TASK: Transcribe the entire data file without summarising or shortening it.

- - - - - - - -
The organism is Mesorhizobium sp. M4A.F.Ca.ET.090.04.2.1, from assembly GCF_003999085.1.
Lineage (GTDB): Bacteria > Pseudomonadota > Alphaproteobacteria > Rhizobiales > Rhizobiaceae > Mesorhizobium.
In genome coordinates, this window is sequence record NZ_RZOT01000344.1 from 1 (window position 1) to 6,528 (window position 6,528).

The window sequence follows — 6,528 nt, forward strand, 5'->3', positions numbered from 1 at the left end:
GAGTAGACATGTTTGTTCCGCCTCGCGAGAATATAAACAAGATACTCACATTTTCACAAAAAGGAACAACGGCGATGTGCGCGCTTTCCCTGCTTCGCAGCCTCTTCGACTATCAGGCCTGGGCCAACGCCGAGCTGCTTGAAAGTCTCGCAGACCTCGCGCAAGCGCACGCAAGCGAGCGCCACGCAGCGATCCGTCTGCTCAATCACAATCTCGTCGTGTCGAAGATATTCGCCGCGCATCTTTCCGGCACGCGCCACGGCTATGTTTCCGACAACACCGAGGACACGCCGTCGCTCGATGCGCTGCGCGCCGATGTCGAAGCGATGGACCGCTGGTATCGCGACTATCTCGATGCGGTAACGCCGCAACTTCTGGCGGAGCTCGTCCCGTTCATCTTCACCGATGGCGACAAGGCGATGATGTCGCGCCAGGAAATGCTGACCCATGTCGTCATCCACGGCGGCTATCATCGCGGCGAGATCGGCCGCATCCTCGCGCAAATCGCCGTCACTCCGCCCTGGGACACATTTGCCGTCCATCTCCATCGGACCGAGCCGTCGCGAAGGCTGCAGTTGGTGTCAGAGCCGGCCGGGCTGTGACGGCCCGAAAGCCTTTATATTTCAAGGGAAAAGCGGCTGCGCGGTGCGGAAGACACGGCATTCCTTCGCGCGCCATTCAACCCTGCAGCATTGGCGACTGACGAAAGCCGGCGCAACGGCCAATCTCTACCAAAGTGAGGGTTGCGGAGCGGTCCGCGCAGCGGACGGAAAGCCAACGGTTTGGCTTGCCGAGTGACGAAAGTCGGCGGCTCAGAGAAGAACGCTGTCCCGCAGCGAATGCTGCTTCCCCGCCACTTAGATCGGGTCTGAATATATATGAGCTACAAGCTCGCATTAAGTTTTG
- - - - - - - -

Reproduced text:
The organism is Mesorhizobium sp. M4A.F.Ca.ET.090.04.2.1, from assembly GCF_003999085.1.
Lineage (GTDB): Bacteria > Pseudomonadota > Alphaproteobacteria > Rhizobiales > Rhizobiaceae > Mesorhizobium.
In genome coordinates, this window is sequence record NZ_RZOT01000344.1 from 1 (window position 1) to 6,528 (window position 6,528).

The window sequence follows — 6,528 nt, forward strand, 5'->3', positions numbered from 1 at the left end:
GAGTAGACATGTTTGTTCCGCCTCGCGAGAATATAAACAAGATACTCACATTTTCACAAAAAGGAACAACGGCGATGTGCGCGCTTTCCCTGCTTCGCAGCCTCTTCGACTATCAGGCCTGGGCCAACGCCGAGCTGCTTGAAAGTCTCGCAGACCTCGCGCAAGCGCACGCAAGCGAGCGCCACGCAGCGATCCGTCTGCTCAATCACAATCTCGTCGTGTCGAAGATATTCGCCGCGCATCTTTCCGGCACGCGCCACGGCTATGTTTCCGACAACACCGAGGACACGCCGTCGCTCGATGCGCTGCGCGCCGATGTCGAAGCGATGGACCGCTGGTATCGCGACTATCTCGATGCGGTAACGCCGCAACTTCTGGCGGAGCTCGTCCCGTTCATCTTCACCGATGGCGACAAGGCGATGATGTCGCGCCAGGAAATGCTGACCCATGTCGTCATCCACGGCGGCTATCATCGCGGCGAGATCGGCCGCATCCTCGCGCAAATCGCCGTCACTCCGCCCTGGGACACATTTGCCGTCCATCTCCATCGGACCGAGCCGTCGCGAAGGCTGCAGTTGGTGTCAGAGCCGGCCGGGCTGTGACGGCCCGAAAGCCTTTATATTTCAAGGGAAAAGCGGCTGCGCGGTGCGGAAGACACGGCATTCCTTCGCGCGCCATTCAACCCTGCAGCATTGGCGACTGACGAAAGCCGGCGCAACGGCCAATCTCTACCAAAGTGAGGGTTGCGGAGCGGTCCGCGCAGCGGACGGAAAGCCAACGGTTTGGCTTGCCGAGTGACGAAAGTCGGCGGCTCAGAGAAGAACGCTGTCCCGCAGCGAATGCTGCTTCCCCGCCACTTAGATCGGGTCTGAATATATATGAGCTACAAGCTCGCATTAAGTTTTG